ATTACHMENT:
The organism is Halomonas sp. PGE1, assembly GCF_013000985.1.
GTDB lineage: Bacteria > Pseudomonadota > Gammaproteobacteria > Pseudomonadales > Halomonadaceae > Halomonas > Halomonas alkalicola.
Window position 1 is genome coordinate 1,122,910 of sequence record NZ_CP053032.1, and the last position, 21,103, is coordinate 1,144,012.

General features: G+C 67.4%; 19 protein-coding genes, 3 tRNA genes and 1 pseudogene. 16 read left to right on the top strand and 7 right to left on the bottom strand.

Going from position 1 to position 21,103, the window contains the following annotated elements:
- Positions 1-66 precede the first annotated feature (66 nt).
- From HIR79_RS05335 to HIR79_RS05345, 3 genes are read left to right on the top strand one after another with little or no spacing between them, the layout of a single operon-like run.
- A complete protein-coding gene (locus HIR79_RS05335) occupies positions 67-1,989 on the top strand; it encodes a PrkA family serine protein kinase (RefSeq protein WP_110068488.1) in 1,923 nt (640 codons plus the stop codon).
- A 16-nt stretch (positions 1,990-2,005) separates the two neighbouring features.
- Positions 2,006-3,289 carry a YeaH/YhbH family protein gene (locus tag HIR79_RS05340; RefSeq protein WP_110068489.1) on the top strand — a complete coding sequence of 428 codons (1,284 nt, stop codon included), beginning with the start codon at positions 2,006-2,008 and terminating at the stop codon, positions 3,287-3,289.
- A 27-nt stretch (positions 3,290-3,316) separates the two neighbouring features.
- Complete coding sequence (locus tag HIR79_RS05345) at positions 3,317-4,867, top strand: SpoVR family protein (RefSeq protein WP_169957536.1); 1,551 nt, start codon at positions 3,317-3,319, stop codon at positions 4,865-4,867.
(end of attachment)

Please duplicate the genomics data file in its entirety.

The organism is Halomonas sp. PGE1, assembly GCF_013000985.1.
GTDB lineage: Bacteria > Pseudomonadota > Gammaproteobacteria > Pseudomonadales > Halomonadaceae > Halomonas > Halomonas alkalicola.
Window position 1 is genome coordinate 1,122,910 of sequence record NZ_CP053032.1, and the last position, 21,103, is coordinate 1,144,012.

General features: G+C 67.4%; 19 protein-coding genes, 3 tRNA genes and 1 pseudogene. 16 read left to right on the top strand and 7 right to left on the bottom strand.

Going from position 1 to position 21,103, the window contains the following annotated elements:
- Positions 1-66 precede the first annotated feature (66 nt).
- From HIR79_RS05335 to HIR79_RS05345, 3 genes are read left to right on the top strand one after another with little or no spacing between them, the layout of a single operon-like run.
- A complete protein-coding gene (locus HIR79_RS05335) occupies positions 67-1,989 on the top strand; it encodes a PrkA family serine protein kinase (RefSeq protein WP_110068488.1) in 1,923 nt (640 codons plus the stop codon).
- A 16-nt stretch (positions 1,990-2,005) separates the two neighbouring features.
- Positions 2,006-3,289 carry a YeaH/YhbH family protein gene (locus tag HIR79_RS05340; RefSeq protein WP_110068489.1) on the top strand — a complete coding sequence of 428 codons (1,284 nt, stop codon included), beginning with the start codon at positions 2,006-2,008 and terminating at the stop codon, positions 3,287-3,289.
- A 27-nt stretch (positions 3,290-3,316) separates the two neighbouring features.
- Complete coding sequence (locus tag HIR79_RS05345) at positions 3,317-4,867, top strand: SpoVR family protein (RefSeq protein WP_169957536.1); 1,551 nt, start codon at positions 3,317-3,319, stop codon at positions 4,865-4,867.